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Robert MacLaren is Professor of Ophthalmology at the University of Oxford, Consultant Ophthalmologist at the Oxford Eye Hospital, Honorary Professor of Ophthalmology at the UCL Institute of Ophthalmology, Honorary Consultant Vitreoretinal Surgeon at Moorfields Eye Hospital and an NIHR Senior Investigator. He is also a Fellow of the Royal College of Ophthalmologists, Fellow and former King James IV Professor of Surgery at the Royal College of Surgeons of Edinburgh, Fellow of the American College of Surgeons, Fellow of the Academy of Medical Sciences, Bodley Fellow of Merton College Oxford and Civilian Consultant Advisor to the Royal Navy. He has been a recipient of the ARVO Camras Award for Translational Research, the RP Fighting Blindness Scientist of the Year Award, the American Academy of Ophthalmology Achievement Award, the Royal College of Ophthalmologists Keeler Medal and the Macular Society Clinical Service of the Year award.

Together with the University of Oxford in 2014, he co-founded Nightstar Therapeutics in order to expand retinal gene therapy towards worldwide approval for patients with retinal diseases. After listing on NASDAQ in 2017, Nightstar Therapeutics was acquired by Biogen in 2019, making it one of the most successful British biotechnology company buyouts of all time. In 2023, he co-founded Beacon Therapeutics together with Syncona Partners, achieving the largest equity at launch for any Oxford spinout company to date. Over the last decade, he has helped raise over a billion dollars of funding for retinal gene therapy. 

Robert MacLaren


Professor of Ophthalmology

  • Professor of Ophthalmology, University of Oxford
  • Consultant Vitreoretinal Surgeon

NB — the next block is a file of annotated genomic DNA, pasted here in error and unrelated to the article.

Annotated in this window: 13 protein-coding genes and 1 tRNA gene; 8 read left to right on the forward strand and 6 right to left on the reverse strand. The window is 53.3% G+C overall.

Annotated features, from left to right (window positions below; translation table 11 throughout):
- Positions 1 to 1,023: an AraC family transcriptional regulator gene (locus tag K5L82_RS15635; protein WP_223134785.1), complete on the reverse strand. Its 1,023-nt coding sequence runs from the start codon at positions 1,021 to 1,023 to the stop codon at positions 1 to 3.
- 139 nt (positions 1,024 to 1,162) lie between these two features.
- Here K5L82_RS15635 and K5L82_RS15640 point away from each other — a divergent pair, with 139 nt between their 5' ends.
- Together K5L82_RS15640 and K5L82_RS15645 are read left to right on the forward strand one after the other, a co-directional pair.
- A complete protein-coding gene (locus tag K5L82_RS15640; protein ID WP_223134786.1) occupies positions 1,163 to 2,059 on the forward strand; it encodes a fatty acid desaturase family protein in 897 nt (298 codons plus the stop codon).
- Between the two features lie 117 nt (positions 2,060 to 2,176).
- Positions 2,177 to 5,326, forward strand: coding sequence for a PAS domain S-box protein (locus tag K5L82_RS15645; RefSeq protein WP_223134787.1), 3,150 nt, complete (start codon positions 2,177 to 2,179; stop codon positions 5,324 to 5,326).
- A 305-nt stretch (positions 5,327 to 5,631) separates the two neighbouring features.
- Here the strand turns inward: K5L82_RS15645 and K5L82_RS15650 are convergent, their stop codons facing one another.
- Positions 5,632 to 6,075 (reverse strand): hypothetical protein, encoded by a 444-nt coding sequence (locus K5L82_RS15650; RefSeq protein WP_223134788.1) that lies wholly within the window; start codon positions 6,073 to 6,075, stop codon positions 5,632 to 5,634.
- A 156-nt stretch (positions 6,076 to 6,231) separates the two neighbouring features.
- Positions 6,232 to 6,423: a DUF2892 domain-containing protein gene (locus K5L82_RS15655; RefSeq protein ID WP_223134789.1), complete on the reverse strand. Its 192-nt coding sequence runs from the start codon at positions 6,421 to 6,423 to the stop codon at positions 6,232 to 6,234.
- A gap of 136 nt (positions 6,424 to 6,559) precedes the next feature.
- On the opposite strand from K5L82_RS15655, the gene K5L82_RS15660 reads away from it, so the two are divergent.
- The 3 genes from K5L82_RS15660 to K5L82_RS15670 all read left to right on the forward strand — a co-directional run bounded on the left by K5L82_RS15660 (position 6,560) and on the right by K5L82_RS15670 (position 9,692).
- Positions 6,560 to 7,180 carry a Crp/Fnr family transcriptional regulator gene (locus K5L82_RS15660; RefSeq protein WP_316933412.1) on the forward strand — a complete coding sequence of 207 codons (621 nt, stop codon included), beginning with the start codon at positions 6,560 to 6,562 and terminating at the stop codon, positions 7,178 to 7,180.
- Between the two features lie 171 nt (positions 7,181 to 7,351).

• Fellow of Merton College

Research Summary

Our clinical and laboratory research is dedicated to finding new treatments for blindness, particularly in patients with incurable retinal diseases, using stem cell-based approaches, gene therapy or electronic retinas. We are also developing new techniques for cataract and retinal surgery. Our recent research achievements include:

  • 2021: First demonstration of RNA silencing in vivo using self-cleaving mirtons applied to treat a dominantly inherited retinal degeneration (Nat Commun, 2021)
  • 2020: Highest visual acuity ever recorded in a blind patient using a surgically implanted bionic eye, in collaboration with Retina Implant AG (Acta Ophthalmol, 2020)
  • 2020: First gene therapy treatment available through the NHS following the NICE approval of Luxturna as a treatment for childhood blindness (BBC News).
  • 2019: First in human gene therapy trial targeting the genetic mechanism of age-related macular degeneration, in collaboration with Gyroscope Therapeutics (BBC News).
  • 2018: First in human gene therapy trial for choroideremia, meeting the primary endpoint of showing beneficial effects on vision (Nature Medicine, 2018).
  • 2017: First in human gene therapy clinical trial for X-linked retinitis pigmentosa and showing efficacy with the vector developed in Oxford (Mol Ther, 2017), in collaboration with Nightstar Therapeutics (Nature Medicine, 2020).
  • 2016: First in human use of a robot to operate inside the eye, in collaboration with Preceyes BV (Nature Biomedical Engineering, 2018).
  • 2016: Long term efficacy of retinal gene therapy in choroideremia, leading to sustained improvement in visual acuity in patients over several years (New Eng J Med, 2016)
  • 2015: Demonstration of efficacy of a new molecular treatment to prevent vitamin A dimerization in a mouse model of Stargardt disease (Proc Natl Acad Sci USA, 2015)
  • 2014: Initial first in human clinical trial of gene therapy to treat choroideremia showing safety and early signs of efficacy (Lancet, 2014)
  • 2013: Reconstruction of the outer retina using a cell therapy approach in mice that are completely blind from end-stage retinal degeneration (Proc Natl Acad Sci USA, 2013)